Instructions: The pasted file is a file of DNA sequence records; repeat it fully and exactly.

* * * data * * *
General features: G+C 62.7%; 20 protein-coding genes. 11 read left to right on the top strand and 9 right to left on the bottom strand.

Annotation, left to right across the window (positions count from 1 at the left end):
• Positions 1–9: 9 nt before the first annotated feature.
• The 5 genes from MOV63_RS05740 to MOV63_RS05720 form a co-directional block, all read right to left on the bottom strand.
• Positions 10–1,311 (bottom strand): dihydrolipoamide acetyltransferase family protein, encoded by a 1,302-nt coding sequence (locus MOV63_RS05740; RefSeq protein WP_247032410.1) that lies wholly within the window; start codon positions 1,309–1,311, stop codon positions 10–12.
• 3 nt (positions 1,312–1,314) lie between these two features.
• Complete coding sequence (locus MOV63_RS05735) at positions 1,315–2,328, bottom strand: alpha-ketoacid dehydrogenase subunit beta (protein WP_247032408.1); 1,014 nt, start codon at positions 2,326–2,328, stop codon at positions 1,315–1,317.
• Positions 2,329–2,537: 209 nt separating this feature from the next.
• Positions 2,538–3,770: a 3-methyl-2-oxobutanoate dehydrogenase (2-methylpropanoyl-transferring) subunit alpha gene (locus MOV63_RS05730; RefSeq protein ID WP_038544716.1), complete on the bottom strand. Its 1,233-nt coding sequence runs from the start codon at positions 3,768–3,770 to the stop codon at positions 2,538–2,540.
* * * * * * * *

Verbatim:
General features: G+C 62.7%; 20 protein-coding genes. 11 read left to right on the top strand and 9 right to left on the bottom strand.

Annotation, left to right across the window (positions count from 1 at the left end):
• Positions 1–9: 9 nt before the first annotated feature.
• The 5 genes from MOV63_RS05740 to MOV63_RS05720 form a co-directional block, all read right to left on the bottom strand.
• Positions 10–1,311 (bottom strand): dihydrolipoamide acetyltransferase family protein, encoded by a 1,302-nt coding sequence (locus MOV63_RS05740; RefSeq protein WP_247032410.1) that lies wholly within the window; start codon positions 1,309–1,311, stop codon positions 10–12.
• 3 nt (positions 1,312–1,314) lie between these two features.
• Complete coding sequence (locus MOV63_RS05735) at positions 1,315–2,328, bottom strand: alpha-ketoacid dehydrogenase subunit beta (protein WP_247032408.1); 1,014 nt, start codon at positions 2,326–2,328, stop codon at positions 1,315–1,317.
• Positions 2,329–2,537: 209 nt separating this feature from the next.
• Positions 2,538–3,770: a 3-methyl-2-oxobutanoate dehydrogenase (2-methylpropanoyl-transferring) subunit alpha gene (locus MOV63_RS05730; RefSeq protein ID WP_038544716.1), complete on the bottom strand. Its 1,233-nt coding sequence runs from the start codon at positions 3,768–3,770 to the stop codon at positions 2,538–2,540.